This second story describes the instinct heroism of a teacher to save his students. At 3 o’clock in the afternoon on February 23, 2010, the students at Deer Creek Middle School were leaving class as usual when a mysterious strange man walked into the schoolhouse. Without any warning, he pulled out a rifle and started chaotically firing shots into the crowd of students. Two students, 13-year old Reagan and 14-year old Matt were shot.

Nearby, their 57- year old math teacher, David Benke, heard the gun shots and rushed to the scene. Courageously, he ran up to the shooter and tackled him into the ground. The assistant principal and another teacher also rushed to help him and managed to take the rifle from the criminal.

After the incident, David did not expect any praise or admiration for what he did. All that was on his mind was the worry about his students and even some regret over not having managed to intervene earlier.

This third story tells of a lowly construction worker named Wesley Autrey. It was around one o’clock on January 2nd, 2007, and the 50-year old construction worker was waiting for a subway train with his two daughters, aged 4 and 6. All of a sudden, he noticed a man, 20-year old Cameron Hollopeter, collapse into a seizure and fall to the ground. Wesley immediately ran over to help him, alongside two women. With their help, Cameron could stand up again, but he couldn’t fully regain his balance and was stumbling around. Still dizzy and disoriented, he fell down onto the tracks between two rails. At that moment, Wesley saw the subway train lights – the train had finally arrived, and it was headed straight towards Cameron.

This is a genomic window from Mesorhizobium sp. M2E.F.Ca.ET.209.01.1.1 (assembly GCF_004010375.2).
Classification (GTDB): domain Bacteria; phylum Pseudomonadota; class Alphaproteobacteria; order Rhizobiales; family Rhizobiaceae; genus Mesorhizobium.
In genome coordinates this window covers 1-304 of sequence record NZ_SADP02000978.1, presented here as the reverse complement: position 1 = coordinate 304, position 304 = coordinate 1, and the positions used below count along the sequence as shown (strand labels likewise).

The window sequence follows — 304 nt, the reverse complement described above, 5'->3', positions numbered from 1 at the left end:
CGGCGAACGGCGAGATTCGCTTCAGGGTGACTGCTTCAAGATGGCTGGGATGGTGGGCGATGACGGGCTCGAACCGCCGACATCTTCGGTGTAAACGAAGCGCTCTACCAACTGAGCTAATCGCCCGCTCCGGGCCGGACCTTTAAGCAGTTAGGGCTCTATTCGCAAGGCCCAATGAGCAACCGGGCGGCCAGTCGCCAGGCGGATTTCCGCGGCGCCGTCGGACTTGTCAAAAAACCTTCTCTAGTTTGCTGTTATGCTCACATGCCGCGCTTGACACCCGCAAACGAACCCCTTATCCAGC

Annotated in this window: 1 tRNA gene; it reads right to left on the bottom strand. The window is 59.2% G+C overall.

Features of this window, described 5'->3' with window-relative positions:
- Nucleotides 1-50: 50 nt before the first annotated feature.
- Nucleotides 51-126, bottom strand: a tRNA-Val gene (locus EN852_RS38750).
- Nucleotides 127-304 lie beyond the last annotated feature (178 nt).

Without hesitation, he leaped down onto the tracks and onto Cameron, covering him with his body and pushing him down into the gap between the rails. The train couldn’t stop in time, and rolled over them so close some grease got on Wesley’s hat. 

People on the platform were screaming, along with Wesley’s 2 daughters. The train finally managed to stop after 5 of its cars had rolled over the men. After the train stopped, there was a momentary silence, interrupted only by the crying of Wesley’s daughters. Wesley yelled out that both men were okay, and told people to make sure his daughters know that their father is fine and will be back with them soon.

After 20 minutes of waiting, subway workers came and helped the men back up onto the platform. Cameron was taken to the hospital. He had only suffered bumps and bruises, nothing serious. Wesley, however, didn’t want any medical help, assuring people that he was okay. He went to see Cameron at the hospital and then headed to work as usual. Wesley was very humble about the incident and didn’t see himself as a hero at all. To him, his actions seemed perfectly natural and not anything to make a big fuss about.

Everybody can do something good everyday, fellas.

If everybody can be a hero in simple things daily, what a wonderful world would it be!

So, remember these three rules: Look at something beautiful everyday; think of something beautiful everyday and do something beautiful everyday.

Stay righteous, be happy!#